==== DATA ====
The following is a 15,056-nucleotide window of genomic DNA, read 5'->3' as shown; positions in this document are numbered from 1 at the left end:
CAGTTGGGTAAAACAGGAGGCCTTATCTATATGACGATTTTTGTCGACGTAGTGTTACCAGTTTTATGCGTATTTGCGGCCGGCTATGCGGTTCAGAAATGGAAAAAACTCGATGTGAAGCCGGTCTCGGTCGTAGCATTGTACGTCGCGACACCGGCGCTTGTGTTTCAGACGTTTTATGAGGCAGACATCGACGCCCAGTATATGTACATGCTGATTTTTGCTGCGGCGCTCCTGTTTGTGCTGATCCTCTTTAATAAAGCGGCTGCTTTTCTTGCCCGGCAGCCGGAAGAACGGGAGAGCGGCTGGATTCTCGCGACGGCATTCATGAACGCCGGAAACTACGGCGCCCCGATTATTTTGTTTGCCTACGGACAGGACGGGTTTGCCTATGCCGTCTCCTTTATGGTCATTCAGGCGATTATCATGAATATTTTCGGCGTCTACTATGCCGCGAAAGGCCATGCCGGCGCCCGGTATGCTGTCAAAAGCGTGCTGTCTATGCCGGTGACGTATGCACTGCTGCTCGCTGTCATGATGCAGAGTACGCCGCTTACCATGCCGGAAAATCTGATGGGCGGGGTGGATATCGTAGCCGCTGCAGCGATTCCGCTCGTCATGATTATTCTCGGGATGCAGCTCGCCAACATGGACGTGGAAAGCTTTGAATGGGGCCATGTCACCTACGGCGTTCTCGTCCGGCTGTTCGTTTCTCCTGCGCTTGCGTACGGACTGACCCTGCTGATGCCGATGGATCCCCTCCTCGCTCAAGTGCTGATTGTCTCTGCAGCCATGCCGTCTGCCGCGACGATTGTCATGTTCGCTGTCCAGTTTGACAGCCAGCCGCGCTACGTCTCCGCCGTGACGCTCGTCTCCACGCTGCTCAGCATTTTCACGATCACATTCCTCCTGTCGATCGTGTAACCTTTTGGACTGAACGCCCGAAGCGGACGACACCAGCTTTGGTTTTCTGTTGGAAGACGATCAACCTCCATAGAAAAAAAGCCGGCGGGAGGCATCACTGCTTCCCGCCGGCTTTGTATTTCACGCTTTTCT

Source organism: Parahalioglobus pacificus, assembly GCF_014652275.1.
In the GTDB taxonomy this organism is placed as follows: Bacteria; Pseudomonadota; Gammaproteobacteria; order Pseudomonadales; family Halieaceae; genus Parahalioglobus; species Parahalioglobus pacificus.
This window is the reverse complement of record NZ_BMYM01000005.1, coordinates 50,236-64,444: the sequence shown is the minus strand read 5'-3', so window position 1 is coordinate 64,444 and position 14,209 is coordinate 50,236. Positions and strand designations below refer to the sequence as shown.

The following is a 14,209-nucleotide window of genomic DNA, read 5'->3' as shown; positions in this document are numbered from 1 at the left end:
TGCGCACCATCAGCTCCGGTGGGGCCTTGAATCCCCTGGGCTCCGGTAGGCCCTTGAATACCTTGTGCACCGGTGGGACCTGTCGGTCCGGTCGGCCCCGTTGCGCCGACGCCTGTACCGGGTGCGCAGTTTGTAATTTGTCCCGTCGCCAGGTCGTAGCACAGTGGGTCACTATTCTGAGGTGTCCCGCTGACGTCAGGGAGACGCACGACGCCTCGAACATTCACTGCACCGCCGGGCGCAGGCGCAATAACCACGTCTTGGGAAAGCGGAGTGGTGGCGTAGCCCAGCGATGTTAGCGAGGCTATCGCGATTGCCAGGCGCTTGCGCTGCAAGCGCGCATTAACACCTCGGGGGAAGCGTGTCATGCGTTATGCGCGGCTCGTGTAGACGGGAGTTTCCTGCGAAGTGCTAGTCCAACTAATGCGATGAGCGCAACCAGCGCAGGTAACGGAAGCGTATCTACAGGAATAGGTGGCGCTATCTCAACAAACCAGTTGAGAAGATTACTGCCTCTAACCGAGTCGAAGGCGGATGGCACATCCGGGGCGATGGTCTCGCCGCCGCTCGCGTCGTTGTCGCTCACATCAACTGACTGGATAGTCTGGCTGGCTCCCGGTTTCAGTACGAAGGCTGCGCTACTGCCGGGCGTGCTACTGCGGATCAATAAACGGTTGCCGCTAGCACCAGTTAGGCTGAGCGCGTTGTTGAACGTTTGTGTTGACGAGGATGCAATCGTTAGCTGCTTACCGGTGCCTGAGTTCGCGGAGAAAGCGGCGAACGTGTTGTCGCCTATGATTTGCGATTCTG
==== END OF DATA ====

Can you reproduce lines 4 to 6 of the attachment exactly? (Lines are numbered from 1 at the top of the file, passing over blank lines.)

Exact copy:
In the GTDB taxonomy this organism is placed as follows: Bacteria; Pseudomonadota; Gammaproteobacteria; order Pseudomonadales; family Halieaceae; genus Parahalioglobus; species Parahalioglobus pacificus.
This window is the reverse complement of record NZ_BMYM01000005.1, coordinates 50,236-64,444: the sequence shown is the minus strand read 5'-3', so window position 1 is coordinate 64,444 and position 14,209 is coordinate 50,236. Positions and strand designations below refer to the sequence as shown.

The following is a 14,209-nucleotide window of genomic DNA, read 5'->3' as shown; positions in this document are numbered from 1 at the left end: